Wind-down of pandemic supports set to bring on a rash of insolvencies

Central Bank governor warns many firms will fall after State aid rug is pulled out

Central Bank governor Gabriel Makhlouf: Government faces some hard policy choices when it comes to continuing or jettisoning Covid-19 supports.  File photograph: Dara Mac Dónaill/The Irish Times

Central Bank governor Gabriel Makhlouf: Government faces some hard policy choices when it comes to continuing or jettisoning Covid-19 supports. File photograph: Dara Mac Dónaill/The Irish Times

 

One of the most striking features of the pandemic to date has been the lack of business insolvencies. The main business unit of the Irish economy is the small business. Some 70 per cent of the workforce – 1.6 million workers – are employed in small and medium-sized firms (SMEs), many in what are called micro enterprises – those with 10 staff or fewer.

Think of your local pub, newsagent, hairdresser and building contractor, and you’ll begin to see the Irish economy not as a multinational-driven juggernaut, as the international headlines suggest, but as a complex tapestry of small local enterprises, surviving on a small volume of local trade.

These enterprises tend to have limited cashflow and limited resources and certainly couldn’t survive for long without sales. The fact that many are still extant after a year of on-off lockdown is a testament to the Government support measures put in place last year. There are currently over 900,000 people in receipt of income supports of one form or another.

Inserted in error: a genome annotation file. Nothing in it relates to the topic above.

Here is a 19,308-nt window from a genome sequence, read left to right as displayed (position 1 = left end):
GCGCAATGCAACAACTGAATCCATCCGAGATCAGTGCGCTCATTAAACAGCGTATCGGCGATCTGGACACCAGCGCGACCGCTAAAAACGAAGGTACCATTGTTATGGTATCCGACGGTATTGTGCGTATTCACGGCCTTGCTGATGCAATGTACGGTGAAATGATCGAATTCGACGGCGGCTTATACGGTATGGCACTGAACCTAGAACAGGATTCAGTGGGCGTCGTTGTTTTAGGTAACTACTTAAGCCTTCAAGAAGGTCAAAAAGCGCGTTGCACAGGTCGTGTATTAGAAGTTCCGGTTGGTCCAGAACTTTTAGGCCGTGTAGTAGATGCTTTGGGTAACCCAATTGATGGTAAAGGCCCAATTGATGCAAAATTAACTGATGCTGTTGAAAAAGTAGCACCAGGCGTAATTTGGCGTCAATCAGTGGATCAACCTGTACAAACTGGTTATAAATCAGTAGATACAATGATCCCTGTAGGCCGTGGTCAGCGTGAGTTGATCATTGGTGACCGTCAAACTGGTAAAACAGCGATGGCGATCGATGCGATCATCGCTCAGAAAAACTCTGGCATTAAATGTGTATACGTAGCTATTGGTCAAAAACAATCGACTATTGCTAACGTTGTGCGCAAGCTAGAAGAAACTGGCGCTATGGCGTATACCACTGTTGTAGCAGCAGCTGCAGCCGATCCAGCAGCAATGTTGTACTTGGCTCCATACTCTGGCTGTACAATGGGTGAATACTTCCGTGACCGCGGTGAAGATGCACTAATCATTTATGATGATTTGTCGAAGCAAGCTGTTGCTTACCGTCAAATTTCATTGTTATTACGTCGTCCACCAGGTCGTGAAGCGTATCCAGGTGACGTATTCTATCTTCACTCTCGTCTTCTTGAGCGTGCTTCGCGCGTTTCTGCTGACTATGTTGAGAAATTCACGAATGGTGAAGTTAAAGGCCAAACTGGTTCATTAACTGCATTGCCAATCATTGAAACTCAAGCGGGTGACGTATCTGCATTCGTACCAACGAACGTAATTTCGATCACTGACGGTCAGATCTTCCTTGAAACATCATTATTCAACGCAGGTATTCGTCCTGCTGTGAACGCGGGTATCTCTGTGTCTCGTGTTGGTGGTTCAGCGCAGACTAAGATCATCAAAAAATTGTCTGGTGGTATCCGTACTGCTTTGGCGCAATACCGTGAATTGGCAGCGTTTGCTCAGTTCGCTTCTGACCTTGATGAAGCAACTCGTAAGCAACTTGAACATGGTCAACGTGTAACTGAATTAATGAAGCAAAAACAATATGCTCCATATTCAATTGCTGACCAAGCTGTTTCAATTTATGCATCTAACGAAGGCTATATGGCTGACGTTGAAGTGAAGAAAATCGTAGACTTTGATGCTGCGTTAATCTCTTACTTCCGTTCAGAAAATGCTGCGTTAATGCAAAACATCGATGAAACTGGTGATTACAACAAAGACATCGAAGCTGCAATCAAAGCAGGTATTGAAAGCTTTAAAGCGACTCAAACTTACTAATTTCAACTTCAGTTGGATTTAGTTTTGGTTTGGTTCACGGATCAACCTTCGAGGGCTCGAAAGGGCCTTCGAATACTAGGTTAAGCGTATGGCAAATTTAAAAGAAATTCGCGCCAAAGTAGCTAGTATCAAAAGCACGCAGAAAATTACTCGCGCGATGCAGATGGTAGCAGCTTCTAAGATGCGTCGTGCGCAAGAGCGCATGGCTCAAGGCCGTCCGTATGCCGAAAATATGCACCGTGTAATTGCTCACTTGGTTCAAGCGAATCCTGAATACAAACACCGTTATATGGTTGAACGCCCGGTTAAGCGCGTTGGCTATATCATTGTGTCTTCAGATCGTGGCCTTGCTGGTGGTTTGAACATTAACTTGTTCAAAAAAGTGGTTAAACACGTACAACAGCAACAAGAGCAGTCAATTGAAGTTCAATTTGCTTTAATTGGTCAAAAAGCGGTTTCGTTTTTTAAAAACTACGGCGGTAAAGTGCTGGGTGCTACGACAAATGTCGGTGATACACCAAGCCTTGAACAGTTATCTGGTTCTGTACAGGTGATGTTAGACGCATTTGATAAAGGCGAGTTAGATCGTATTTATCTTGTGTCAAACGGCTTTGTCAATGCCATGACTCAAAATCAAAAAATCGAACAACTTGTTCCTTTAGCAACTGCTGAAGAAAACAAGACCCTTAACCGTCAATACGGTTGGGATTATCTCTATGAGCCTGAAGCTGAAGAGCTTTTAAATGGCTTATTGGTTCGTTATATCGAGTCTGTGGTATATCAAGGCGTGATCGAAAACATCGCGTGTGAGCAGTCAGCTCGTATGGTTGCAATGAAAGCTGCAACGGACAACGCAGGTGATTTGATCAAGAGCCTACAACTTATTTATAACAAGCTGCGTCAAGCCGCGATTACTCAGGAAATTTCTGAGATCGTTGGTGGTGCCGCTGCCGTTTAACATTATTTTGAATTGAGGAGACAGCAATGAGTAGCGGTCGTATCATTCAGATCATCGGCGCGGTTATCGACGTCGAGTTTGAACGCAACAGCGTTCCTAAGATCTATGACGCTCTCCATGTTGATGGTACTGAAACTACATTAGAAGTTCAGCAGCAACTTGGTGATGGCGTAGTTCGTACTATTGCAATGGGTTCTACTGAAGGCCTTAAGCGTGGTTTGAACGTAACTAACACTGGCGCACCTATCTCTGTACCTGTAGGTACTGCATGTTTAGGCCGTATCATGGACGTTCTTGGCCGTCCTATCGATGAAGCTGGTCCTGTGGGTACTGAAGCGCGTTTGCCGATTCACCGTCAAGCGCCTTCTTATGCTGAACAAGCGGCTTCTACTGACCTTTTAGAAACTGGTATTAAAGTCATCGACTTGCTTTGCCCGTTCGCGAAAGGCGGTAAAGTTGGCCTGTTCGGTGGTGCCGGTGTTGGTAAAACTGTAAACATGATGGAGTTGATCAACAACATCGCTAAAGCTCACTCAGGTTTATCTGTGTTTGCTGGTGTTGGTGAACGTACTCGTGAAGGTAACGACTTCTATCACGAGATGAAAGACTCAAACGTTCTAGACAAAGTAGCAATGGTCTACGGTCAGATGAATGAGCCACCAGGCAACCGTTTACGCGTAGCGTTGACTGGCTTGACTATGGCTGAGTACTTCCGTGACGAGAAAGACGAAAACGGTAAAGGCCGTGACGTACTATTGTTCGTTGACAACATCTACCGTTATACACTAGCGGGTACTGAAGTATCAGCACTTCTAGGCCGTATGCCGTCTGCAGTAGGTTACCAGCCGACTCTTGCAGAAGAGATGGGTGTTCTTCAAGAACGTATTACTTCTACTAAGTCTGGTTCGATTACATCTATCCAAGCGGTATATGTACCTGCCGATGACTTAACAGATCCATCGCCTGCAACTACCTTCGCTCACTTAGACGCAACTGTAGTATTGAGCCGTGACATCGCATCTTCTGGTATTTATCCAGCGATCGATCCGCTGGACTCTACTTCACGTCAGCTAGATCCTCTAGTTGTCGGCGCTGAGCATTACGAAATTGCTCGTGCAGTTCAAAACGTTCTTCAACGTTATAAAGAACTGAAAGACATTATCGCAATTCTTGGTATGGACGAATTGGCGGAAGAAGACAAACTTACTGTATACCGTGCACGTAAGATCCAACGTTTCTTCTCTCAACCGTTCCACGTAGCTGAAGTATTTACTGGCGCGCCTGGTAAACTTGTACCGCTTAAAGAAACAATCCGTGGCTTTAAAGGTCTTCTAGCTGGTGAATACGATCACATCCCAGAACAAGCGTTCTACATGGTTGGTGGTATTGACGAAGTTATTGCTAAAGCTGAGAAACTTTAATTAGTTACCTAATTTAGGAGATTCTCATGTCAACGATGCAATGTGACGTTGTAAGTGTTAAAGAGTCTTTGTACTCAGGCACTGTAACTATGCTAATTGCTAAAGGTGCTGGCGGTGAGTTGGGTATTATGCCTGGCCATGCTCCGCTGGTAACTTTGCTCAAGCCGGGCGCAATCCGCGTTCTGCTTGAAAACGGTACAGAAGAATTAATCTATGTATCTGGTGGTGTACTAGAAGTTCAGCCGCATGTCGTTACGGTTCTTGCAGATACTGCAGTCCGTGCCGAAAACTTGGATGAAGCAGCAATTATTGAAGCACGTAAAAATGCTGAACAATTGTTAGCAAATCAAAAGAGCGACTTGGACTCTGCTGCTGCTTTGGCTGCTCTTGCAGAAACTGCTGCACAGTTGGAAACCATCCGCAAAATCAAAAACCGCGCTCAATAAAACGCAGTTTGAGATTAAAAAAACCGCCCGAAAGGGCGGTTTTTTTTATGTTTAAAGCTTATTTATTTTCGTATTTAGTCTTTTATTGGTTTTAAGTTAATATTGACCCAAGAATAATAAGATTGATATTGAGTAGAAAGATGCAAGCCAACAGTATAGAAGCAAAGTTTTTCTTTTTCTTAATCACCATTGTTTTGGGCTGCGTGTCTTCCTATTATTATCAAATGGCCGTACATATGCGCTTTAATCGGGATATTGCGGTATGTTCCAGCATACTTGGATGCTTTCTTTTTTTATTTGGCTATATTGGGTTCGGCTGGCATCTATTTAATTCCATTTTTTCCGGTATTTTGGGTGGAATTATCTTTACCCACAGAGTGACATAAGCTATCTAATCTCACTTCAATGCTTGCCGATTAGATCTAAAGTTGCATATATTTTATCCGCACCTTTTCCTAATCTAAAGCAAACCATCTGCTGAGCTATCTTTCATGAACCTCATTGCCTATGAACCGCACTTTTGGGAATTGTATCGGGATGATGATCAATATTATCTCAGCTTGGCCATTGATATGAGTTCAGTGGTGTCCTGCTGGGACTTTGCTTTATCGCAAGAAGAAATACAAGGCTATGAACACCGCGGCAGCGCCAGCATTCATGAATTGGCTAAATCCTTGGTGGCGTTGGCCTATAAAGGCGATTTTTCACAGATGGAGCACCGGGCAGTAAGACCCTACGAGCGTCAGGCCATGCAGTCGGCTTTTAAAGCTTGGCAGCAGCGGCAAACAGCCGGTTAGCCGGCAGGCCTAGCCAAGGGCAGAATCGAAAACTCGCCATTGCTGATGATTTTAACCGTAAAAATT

Central Bank governor Gabriel Makhlouf, however, delivered something of a dire warning on Monday, suggesting that many of these businesses simply won’t survive when the rug of State aid is pulled from beneath them, and that the Government faces some hard policy choices when it comes to continuing or jettisoning these supports.

He told a webinar event hosted by the University of Limerick that “while policy choices have led to an avoidance of widespread insolvency up to now, it is an unfortunate reality that the effects of the pandemic on SME balance sheets, combined with structural changes that have either been created or exacerbated by it, mean that some SMEs will be unviable.”

To coincide with the event, the Central Bank and the Economic and Social Research Institute (ESRI) published a survey, detailing the revenue shock felt across the SME sector from Covid.

Most worrying of all, it suggested that almost a quarter of SMEs could be vulnerable to liquidation when insolvency criteria begin to normalise.

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